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Rep. George Santos faces federal charges, sources say

The Republican congressman is at the center of a number of probes into his finances and other issues.

Justice Department prosecutors have charged Rep. George Santos, R-N.Y., with federal offenses, four sources familiar with the matter told NBC News, the most significant escalation in a growing pile of investigations that have plagued him since before he even took office.

A source with direct knowledge of the matter confirmed to NBC News that Santos, who was spotted in the U.S. Capitol on Tuesday, is expected to appear at the Long Island Federal Courthouse in Central Islip, N.Y., on Wednesday.

Separately, a congressional source said Santos learned about the charges Tuesday. Santos and his lawyer did not immediately respond to requests for comment.

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Santos, who faced legal and political pressure to resign from Congress after he admitted to having lied about parts of his background, is the subject of multiple investigations into his finances and other issues.

No court documents associated with the case were immediately available. A spokeswoman for the U.S. attorney's office for the Eastern District of New York declined to comment. CNN first reported the pending charges.

In December, two federal law enforcement sources confirmed that federal prosecutors from the Eastern District of New York had opened an investigation into Santos and were examining his finances, including potential irregularities involving financial disclosures and loans he made to his congressional campaign.

George Santos at the U.S. Capitol
George Santos at the U.S. Capitol on Jan. 6. Alex Brandon / AP file

Santos announced his re-election campaign just last month, despite investigations into a variety of allegations against him in New York state, as well as by the House Ethics Committee, and calls by several of his home-state colleagues for his resignation. Republican Reps. Mike Lawler and Marcus Molinaro of New York reiterated their calls for him to step down in the wake of the indictment news Tuesday night.

"There’s a clock ticking, and George Santos should have resigned in December. He should have resigned in January," Molinaro said. "He should have resigned yesterday, and maybe he’ll resign today, but sooner or later, honesty and justice will be delivered to him.”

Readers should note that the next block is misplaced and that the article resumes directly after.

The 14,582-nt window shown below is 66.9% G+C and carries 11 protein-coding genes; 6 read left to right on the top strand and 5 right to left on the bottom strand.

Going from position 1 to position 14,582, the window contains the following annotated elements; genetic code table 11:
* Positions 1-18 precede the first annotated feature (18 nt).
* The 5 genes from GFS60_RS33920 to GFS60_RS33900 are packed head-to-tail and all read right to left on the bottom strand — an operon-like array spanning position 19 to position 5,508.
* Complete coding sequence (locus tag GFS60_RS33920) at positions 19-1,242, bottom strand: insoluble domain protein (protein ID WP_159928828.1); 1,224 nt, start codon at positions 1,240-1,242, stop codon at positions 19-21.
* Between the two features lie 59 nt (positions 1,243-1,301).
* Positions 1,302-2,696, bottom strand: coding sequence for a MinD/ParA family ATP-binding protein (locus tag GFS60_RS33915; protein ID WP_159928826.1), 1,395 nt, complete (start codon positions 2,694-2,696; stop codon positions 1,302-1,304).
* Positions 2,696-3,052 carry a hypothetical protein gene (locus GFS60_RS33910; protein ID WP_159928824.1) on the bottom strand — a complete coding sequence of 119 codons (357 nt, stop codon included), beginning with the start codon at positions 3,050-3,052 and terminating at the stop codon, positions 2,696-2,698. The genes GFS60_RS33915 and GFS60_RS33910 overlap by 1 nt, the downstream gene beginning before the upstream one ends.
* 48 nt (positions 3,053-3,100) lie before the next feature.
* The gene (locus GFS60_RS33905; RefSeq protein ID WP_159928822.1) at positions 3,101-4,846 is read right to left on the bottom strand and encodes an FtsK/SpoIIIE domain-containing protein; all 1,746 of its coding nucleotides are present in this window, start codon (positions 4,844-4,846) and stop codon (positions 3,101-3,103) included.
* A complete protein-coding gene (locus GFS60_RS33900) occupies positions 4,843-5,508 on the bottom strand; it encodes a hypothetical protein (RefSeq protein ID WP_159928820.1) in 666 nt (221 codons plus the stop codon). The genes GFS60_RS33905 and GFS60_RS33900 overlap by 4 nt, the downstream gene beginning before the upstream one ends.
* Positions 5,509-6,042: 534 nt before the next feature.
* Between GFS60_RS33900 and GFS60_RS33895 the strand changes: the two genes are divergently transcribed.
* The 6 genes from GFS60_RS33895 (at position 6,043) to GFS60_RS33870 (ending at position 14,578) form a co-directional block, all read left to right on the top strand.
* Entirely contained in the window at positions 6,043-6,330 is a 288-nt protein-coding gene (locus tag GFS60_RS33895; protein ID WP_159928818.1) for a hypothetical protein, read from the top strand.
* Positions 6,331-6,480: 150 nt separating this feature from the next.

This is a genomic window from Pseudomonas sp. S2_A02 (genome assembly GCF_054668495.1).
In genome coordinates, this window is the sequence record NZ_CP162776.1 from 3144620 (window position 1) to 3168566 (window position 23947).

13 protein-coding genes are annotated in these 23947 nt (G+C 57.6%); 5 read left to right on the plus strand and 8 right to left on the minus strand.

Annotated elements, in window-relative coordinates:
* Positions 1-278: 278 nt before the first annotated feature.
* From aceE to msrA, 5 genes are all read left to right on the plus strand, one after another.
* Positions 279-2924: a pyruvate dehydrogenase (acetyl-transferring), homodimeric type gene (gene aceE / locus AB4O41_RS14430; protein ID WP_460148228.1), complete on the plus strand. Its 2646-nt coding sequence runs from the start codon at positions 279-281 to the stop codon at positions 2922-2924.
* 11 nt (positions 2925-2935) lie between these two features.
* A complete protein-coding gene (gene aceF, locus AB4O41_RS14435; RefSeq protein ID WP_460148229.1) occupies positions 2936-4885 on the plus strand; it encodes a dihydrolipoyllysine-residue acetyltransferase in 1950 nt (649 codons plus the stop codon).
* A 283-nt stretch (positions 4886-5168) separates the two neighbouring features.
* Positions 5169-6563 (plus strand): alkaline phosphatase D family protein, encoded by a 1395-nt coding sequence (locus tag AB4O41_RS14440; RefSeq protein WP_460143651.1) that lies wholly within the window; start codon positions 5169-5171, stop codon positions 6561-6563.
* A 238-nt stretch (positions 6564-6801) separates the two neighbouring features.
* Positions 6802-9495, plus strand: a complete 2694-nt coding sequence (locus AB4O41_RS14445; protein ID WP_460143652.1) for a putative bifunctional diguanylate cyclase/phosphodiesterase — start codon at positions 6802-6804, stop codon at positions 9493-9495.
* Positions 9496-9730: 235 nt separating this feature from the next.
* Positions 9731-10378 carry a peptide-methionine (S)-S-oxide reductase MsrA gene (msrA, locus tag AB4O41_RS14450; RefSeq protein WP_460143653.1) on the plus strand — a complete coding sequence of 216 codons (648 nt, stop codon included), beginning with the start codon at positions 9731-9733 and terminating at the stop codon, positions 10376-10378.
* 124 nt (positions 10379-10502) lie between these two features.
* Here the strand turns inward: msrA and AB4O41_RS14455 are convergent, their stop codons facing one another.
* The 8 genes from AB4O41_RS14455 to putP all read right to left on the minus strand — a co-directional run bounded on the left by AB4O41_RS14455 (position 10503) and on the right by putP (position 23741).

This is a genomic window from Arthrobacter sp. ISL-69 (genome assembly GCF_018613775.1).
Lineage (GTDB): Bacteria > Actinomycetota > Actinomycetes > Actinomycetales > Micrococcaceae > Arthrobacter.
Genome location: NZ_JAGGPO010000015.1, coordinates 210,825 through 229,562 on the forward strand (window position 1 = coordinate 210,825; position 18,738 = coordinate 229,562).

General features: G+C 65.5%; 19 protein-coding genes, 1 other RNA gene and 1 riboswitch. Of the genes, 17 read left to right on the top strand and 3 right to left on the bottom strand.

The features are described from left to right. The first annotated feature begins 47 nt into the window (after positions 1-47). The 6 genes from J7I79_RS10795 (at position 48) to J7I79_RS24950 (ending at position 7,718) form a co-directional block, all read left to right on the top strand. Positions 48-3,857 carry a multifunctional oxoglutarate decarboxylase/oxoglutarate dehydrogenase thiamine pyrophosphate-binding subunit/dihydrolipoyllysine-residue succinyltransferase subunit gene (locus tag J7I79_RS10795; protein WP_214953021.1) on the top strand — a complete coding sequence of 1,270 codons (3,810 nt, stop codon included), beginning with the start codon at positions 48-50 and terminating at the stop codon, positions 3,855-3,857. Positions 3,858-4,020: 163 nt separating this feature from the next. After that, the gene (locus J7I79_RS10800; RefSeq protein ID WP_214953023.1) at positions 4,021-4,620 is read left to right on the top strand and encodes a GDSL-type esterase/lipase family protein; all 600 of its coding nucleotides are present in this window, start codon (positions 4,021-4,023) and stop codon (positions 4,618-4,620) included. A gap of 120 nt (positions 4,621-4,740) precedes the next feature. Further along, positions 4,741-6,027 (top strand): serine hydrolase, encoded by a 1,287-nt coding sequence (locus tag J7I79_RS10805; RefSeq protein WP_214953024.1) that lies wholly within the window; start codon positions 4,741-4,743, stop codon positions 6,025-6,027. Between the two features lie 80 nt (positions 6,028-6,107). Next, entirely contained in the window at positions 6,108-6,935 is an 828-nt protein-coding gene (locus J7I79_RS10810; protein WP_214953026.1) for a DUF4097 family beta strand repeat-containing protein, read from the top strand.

The Ethics Committee announced in early March that it had opened a probe to determine whether Santos may have "engaged in unlawful activity" while campaigning for Congress or whether he "failed to properly disclose required information on statements filed with the House."

The committee also said it would examine whether Santos violated federal conflict-of-interest laws in connection with his role in a firm providing fiduciary services, as well as sexual misconduct allegations against him from a prospective aide.

A Navy veteran who accused Santos of having disappeared with thousands of dollars from an online fundraising campaign intended to cover lifesaving surgery for his service dog also said he spoke to the FBI about his allegations.

The Nassau County district attorney's office said in December that it, too, was looking into “numerous fabrications and inconsistencies” about Santos’ background after The New York Times uncovered a series of inconsistencies about his biography, including his education, work history and financial dealings. The state attorney general’s office said the same month that it was “looking into a number of issues” surrounding Santos.

While Santos has refused to resign, he said in late January that he would recuse himself from a pair of assignments on the Small Business and Science committees amid the probes.

Democratic Reps. Ritchie Torres, Dan Goldman and Alexandria Ocasio-Cortez of New York said Santos should have resigned a long time ago. Ocasio-Cortez called some of the previous allegations against Santos "disturbing" and added: “He will have his day in court.”

Torres said that if Santos does not resign, Republican leadership must "summon the courage to join House Democrats in expelling" him.

Goldman said, "I think the speaker should encourage him to resign, and if not, I think we ought to bring the expulsion motion that has already been filed to the floor."

House Minority Leader Hakeem Jeffries, D-N.Y., said, "George Santos is a disgrace," but he would not discuss trying to expel Santos, saying his focus is on the debt ceiling.